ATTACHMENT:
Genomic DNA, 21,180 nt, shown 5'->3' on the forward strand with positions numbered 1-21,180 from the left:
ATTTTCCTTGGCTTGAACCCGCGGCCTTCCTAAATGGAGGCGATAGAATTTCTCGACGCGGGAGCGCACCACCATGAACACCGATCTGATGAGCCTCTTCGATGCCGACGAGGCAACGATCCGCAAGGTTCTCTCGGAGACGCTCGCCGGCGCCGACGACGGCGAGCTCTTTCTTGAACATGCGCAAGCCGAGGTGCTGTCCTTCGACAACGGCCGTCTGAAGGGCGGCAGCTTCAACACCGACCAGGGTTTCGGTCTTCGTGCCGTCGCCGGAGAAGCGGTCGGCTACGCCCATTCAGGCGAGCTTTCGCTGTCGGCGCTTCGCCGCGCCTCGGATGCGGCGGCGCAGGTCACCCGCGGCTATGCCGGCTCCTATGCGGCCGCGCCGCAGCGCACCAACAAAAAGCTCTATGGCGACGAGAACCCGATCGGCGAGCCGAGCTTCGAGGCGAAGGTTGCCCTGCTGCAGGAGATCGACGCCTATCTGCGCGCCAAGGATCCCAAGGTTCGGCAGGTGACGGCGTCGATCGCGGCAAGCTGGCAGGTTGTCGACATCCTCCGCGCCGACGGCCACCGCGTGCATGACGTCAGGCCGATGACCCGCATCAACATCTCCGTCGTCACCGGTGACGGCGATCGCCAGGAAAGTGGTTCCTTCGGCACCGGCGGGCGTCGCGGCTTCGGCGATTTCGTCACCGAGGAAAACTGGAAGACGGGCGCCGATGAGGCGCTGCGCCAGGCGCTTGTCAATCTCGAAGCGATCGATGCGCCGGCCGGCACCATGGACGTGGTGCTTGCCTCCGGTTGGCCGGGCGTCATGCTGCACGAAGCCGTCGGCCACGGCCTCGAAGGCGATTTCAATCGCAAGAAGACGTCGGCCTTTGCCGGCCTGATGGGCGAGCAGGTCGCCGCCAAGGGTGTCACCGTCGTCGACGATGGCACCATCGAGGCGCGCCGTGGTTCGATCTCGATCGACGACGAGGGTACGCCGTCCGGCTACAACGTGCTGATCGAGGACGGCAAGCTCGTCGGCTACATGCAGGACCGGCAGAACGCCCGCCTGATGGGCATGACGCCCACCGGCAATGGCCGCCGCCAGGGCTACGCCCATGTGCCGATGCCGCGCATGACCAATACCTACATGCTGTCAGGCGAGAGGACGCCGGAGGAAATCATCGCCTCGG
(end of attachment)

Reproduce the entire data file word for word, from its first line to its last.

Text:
Genomic DNA, 21,180 nt, shown 5'->3' on the forward strand with positions numbered 1-21,180 from the left:
ATTTTCCTTGGCTTGAACCCGCGGCCTTCCTAAATGGAGGCGATAGAATTTCTCGACGCGGGAGCGCACCACCATGAACACCGATCTGATGAGCCTCTTCGATGCCGACGAGGCAACGATCCGCAAGGTTCTCTCGGAGACGCTCGCCGGCGCCGACGACGGCGAGCTCTTTCTTGAACATGCGCAAGCCGAGGTGCTGTCCTTCGACAACGGCCGTCTGAAGGGCGGCAGCTTCAACACCGACCAGGGTTTCGGTCTTCGTGCCGTCGCCGGAGAAGCGGTCGGCTACGCCCATTCAGGCGAGCTTTCGCTGTCGGCGCTTCGCCGCGCCTCGGATGCGGCGGCGCAGGTCACCCGCGGCTATGCCGGCTCCTATGCGGCCGCGCCGCAGCGCACCAACAAAAAGCTCTATGGCGACGAGAACCCGATCGGCGAGCCGAGCTTCGAGGCGAAGGTTGCCCTGCTGCAGGAGATCGACGCCTATCTGCGCGCCAAGGATCCCAAGGTTCGGCAGGTGACGGCGTCGATCGCGGCAAGCTGGCAGGTTGTCGACATCCTCCGCGCCGACGGCCACCGCGTGCATGACGTCAGGCCGATGACCCGCATCAACATCTCCGTCGTCACCGGTGACGGCGATCGCCAGGAAAGTGGTTCCTTCGGCACCGGCGGGCGTCGCGGCTTCGGCGATTTCGTCACCGAGGAAAACTGGAAGACGGGCGCCGATGAGGCGCTGCGCCAGGCGCTTGTCAATCTCGAAGCGATCGATGCGCCGGCCGGCACCATGGACGTGGTGCTTGCCTCCGGTTGGCCGGGCGTCATGCTGCACGAAGCCGTCGGCCACGGCCTCGAAGGCGATTTCAATCGCAAGAAGACGTCGGCCTTTGCCGGCCTGATGGGCGAGCAGGTCGCCGCCAAGGGTGTCACCGTCGTCGACGATGGCACCATCGAGGCGCGCCGTGGTTCGATCTCGATCGACGACGAGGGTACGCCGTCCGGCTACAACGTGCTGATCGAGGACGGCAAGCTCGTCGGCTACATGCAGGACCGGCAGAACGCCCGCCTGATGGGCATGACGCCCACCGGCAATGGCCGCCGCCAGGGCTACGCCCATGTGCCGATGCCGCGCATGACCAATACCTACATGCTGTCAGGCGAGAGGACGCCGGAGGAAATCATCGCCTCGG